Tips to protect yourself from scholarship scams

By Veronica Craker

Stock image of a woman typing on a laptop

When considering applying for a scholarship, it’s crucial to be aware of scammers trying to take advantage of you. It’s unfortunate, but some scammers will try to take advantage of students who are looking for financial assistance. They make false promises of grants or scholarships and ask for upfront fees that never lead to funds. These scammers pretend to be from the government, universities, or nonprofits, using official-sounding terms like “National” or “Federal” to seem legitimate. They might claim you have won a scholarship but need to pay a one-time “processing fee” or pressure you into applying for a “guaranteed” scholarship with an application fee. Sadly, you end up paying but never receiving the promised money. Another trick involves receiving a check for the scholarship but being asked to send back money for taxes or fees. Beware of fake checks that leave you empty-handed.

To avoid being a victim of scholarship scams, remember the following tips:

  1. There is no fee when filling out the FAFSA and WAFSA. In the U.S., the Free Application for Federal Student Aid (FAFSA) is the only application that determines eligibility for all federal programs, and you can complete and submit it for free. The Washington Application for State Financial Aid (WAFSA) allows eligible students to apply for state-based grants and scholarships to support their educational pursuits.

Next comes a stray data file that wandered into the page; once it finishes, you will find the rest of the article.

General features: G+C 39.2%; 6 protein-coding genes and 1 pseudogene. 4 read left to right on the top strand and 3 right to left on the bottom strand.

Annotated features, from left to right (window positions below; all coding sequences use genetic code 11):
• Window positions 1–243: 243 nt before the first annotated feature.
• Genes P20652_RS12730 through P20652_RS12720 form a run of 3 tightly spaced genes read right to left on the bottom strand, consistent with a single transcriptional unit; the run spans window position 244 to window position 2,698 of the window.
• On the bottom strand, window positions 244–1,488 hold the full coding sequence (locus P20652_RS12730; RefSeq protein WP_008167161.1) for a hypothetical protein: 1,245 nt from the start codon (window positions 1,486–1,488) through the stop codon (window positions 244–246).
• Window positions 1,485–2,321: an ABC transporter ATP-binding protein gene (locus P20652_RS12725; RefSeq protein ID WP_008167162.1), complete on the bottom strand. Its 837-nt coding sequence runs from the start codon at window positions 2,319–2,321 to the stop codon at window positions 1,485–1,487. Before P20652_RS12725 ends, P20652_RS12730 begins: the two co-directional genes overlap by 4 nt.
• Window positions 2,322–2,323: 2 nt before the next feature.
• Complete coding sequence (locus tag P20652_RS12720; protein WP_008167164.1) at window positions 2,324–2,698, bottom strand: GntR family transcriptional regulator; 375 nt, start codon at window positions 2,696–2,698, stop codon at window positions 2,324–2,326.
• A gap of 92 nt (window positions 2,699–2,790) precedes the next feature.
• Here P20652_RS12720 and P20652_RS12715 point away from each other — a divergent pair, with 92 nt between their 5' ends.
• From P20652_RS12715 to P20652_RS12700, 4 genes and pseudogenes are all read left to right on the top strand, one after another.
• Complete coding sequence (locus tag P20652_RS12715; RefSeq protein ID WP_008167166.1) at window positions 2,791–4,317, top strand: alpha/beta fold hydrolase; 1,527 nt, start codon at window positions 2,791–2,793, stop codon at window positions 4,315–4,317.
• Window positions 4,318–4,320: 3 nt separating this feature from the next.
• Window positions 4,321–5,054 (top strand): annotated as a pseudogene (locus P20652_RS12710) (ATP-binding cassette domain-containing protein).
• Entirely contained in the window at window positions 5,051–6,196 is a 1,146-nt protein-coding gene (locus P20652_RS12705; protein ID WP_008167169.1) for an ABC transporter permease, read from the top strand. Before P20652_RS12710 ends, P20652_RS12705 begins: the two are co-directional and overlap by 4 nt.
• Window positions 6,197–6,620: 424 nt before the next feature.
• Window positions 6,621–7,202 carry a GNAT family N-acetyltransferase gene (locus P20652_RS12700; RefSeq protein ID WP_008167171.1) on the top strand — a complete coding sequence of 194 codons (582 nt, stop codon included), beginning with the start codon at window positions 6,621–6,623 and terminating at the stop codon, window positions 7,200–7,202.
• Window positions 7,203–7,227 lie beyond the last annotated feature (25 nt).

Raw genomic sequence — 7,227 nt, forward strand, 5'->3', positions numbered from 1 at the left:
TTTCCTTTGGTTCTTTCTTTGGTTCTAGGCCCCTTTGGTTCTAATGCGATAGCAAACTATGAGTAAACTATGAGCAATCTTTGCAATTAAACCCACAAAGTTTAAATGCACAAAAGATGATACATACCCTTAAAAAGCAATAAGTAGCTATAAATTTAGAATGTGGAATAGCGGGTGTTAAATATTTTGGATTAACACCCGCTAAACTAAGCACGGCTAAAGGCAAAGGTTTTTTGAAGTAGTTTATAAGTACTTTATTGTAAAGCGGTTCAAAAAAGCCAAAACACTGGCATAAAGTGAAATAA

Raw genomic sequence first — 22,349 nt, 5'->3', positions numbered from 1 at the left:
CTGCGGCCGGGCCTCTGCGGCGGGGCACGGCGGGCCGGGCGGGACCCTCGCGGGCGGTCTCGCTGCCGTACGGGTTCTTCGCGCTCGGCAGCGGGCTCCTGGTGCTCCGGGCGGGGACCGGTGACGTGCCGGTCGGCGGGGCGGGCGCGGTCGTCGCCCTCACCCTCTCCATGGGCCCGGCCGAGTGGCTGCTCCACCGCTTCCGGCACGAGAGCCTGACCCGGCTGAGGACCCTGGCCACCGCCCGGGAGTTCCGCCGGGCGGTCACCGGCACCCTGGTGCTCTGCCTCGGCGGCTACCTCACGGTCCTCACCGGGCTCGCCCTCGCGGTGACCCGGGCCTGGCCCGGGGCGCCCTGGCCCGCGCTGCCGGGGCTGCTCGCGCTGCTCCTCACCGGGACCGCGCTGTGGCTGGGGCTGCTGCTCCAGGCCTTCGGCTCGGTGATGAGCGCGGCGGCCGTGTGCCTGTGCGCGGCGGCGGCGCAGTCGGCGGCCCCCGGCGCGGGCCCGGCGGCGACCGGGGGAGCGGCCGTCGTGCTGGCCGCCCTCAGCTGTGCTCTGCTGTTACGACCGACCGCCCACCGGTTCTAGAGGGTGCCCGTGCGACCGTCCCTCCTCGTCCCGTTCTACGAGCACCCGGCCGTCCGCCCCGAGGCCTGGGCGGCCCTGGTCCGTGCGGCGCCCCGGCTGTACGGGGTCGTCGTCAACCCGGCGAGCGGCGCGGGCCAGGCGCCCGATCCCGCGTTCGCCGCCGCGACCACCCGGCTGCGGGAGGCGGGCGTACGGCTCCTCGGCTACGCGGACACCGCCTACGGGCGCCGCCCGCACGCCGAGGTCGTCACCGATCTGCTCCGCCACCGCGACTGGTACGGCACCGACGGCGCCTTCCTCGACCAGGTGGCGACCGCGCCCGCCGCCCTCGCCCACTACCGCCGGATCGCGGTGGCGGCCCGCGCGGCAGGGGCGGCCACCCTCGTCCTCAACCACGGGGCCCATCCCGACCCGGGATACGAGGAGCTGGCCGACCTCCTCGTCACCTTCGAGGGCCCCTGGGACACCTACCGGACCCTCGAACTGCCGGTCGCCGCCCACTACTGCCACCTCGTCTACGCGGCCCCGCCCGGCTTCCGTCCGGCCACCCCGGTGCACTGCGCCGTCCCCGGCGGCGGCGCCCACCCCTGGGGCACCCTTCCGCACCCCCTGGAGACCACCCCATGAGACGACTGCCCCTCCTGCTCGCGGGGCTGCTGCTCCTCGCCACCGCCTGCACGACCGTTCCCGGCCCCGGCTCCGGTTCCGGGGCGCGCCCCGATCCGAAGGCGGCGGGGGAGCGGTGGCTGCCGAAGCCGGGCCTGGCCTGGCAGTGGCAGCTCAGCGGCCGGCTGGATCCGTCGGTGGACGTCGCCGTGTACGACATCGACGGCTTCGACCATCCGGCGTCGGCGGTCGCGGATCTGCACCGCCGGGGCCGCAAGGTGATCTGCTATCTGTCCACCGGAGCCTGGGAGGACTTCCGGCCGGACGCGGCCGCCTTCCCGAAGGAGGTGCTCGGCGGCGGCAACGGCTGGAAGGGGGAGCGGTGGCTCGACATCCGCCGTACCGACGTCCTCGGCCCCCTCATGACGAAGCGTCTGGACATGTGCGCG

2. Be cautious of unsolicited offers! Winning a scholarship or grant without applying is unlikely. If you receive a message claiming you’ve won, ask how they obtained your name and verify the source before taking any further action.
  3. Beware of overpayment. Remember, a check can bounce even after your bank allows you to withdraw cash from the deposit. Keep in mind that a check can bounce even if your bank lets you withdraw cash. Even if a bank representative says the check has “cleared,” it could still turn out to be fake weeks later. The bottom line is that you’ll be responsible for any funds withdrawn. If you’re seeking a genuine scholarship, contact your school counselor and remember these helpful tips!

Soon, Washington State Opportunity Scholarship will begin accepting applications for the Career & Technical Scholarship (CTS). The Baccalaureate Scholarship (BaS) and Graduate Scholarship (GRD) will open in early 2024.

Interested in applying? Visit the WSOS applications page for more information.